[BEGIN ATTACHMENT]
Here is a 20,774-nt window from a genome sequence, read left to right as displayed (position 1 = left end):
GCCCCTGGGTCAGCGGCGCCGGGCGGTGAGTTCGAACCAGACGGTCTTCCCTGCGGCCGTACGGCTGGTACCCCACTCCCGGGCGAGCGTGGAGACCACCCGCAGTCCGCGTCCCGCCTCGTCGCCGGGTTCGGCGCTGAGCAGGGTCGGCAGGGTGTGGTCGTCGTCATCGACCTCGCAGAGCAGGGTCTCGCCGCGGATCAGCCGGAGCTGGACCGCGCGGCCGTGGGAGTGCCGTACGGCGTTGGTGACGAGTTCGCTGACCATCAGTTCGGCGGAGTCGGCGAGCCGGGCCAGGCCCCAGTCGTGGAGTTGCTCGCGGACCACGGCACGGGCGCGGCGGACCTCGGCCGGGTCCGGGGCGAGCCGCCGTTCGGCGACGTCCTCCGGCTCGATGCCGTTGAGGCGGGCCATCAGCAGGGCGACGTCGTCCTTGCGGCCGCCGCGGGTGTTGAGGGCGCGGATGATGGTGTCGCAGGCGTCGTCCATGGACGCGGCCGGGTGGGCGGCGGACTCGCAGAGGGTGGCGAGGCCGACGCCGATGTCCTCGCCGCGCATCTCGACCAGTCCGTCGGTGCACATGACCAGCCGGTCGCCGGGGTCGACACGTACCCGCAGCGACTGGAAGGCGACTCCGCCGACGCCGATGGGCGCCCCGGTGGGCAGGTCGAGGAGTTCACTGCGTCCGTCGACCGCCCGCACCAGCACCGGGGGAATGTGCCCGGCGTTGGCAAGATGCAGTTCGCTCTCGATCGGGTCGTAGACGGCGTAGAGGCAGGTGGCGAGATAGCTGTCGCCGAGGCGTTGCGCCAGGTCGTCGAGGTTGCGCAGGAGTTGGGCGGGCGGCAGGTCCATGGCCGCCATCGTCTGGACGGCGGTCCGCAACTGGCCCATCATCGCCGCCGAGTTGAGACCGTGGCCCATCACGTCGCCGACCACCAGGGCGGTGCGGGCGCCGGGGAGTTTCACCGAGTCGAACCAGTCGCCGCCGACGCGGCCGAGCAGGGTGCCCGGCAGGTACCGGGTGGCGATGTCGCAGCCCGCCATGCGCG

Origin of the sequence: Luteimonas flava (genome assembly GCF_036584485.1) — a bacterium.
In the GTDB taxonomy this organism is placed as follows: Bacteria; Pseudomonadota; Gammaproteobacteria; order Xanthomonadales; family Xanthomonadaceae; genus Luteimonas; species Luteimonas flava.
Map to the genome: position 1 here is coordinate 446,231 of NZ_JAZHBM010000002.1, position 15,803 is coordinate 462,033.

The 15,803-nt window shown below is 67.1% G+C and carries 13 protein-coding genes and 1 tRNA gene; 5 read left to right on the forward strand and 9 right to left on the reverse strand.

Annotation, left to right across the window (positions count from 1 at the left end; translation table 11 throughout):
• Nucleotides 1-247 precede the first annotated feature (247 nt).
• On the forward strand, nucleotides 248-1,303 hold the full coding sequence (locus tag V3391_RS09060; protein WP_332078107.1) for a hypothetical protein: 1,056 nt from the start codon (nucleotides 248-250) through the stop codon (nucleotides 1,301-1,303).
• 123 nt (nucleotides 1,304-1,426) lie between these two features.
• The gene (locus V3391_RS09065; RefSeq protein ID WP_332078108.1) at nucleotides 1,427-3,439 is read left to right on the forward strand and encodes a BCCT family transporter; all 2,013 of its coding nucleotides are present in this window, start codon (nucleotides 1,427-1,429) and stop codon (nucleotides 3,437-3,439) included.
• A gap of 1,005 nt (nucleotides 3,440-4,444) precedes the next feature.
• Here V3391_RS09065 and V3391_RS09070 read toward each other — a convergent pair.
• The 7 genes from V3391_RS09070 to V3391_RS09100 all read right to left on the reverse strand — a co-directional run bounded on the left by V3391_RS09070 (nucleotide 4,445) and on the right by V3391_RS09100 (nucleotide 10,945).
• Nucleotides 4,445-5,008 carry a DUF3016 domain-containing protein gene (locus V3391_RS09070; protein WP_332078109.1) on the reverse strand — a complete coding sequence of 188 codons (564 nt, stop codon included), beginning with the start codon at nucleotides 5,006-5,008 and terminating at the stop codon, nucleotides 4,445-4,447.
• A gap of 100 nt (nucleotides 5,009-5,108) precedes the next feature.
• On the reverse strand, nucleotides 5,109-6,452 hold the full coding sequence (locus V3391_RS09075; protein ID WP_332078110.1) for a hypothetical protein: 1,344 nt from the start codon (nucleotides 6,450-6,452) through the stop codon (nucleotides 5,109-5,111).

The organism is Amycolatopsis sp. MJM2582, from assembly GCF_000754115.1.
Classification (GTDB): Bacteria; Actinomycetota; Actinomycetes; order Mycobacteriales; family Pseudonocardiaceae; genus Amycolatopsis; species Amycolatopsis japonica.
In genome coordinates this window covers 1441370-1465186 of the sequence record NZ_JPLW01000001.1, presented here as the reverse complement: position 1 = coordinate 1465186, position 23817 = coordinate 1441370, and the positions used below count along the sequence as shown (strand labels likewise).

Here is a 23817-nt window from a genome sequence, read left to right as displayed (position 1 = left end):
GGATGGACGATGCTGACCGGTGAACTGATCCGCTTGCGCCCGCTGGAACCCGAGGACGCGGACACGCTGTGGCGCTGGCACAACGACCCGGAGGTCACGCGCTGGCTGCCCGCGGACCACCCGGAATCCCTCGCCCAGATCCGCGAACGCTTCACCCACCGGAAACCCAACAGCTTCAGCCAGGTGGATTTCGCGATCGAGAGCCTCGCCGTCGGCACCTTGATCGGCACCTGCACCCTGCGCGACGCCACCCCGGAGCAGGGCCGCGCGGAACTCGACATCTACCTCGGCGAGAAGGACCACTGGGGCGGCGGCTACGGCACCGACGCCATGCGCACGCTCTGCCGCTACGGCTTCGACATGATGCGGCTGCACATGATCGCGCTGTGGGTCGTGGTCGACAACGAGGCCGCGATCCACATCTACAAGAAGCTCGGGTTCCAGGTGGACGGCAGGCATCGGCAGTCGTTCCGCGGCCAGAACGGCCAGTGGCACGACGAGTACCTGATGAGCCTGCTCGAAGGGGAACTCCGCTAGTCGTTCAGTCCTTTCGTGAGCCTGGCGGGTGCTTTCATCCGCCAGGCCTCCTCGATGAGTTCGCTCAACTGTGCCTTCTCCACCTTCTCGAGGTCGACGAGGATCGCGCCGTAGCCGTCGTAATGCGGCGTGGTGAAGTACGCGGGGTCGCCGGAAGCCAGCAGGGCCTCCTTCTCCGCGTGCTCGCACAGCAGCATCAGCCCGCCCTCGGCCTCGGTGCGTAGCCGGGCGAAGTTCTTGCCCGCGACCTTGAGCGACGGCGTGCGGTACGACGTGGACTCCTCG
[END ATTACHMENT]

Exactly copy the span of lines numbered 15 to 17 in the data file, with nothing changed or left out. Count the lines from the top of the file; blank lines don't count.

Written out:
• Nucleotides 4,445-5,008 carry a DUF3016 domain-containing protein gene (locus V3391_RS09070; protein WP_332078109.1) on the reverse strand — a complete coding sequence of 188 codons (564 nt, stop codon included), beginning with the start codon at nucleotides 5,006-5,008 and terminating at the stop codon, nucleotides 4,445-4,447.
• A gap of 100 nt (nucleotides 5,009-5,108) precedes the next feature.
• On the reverse strand, nucleotides 5,109-6,452 hold the full coding sequence (locus V3391_RS09075; protein ID WP_332078110.1) for a hypothetical protein: 1,344 nt from the start codon (nucleotides 6,450-6,452) through the stop codon (nucleotides 5,109-5,111).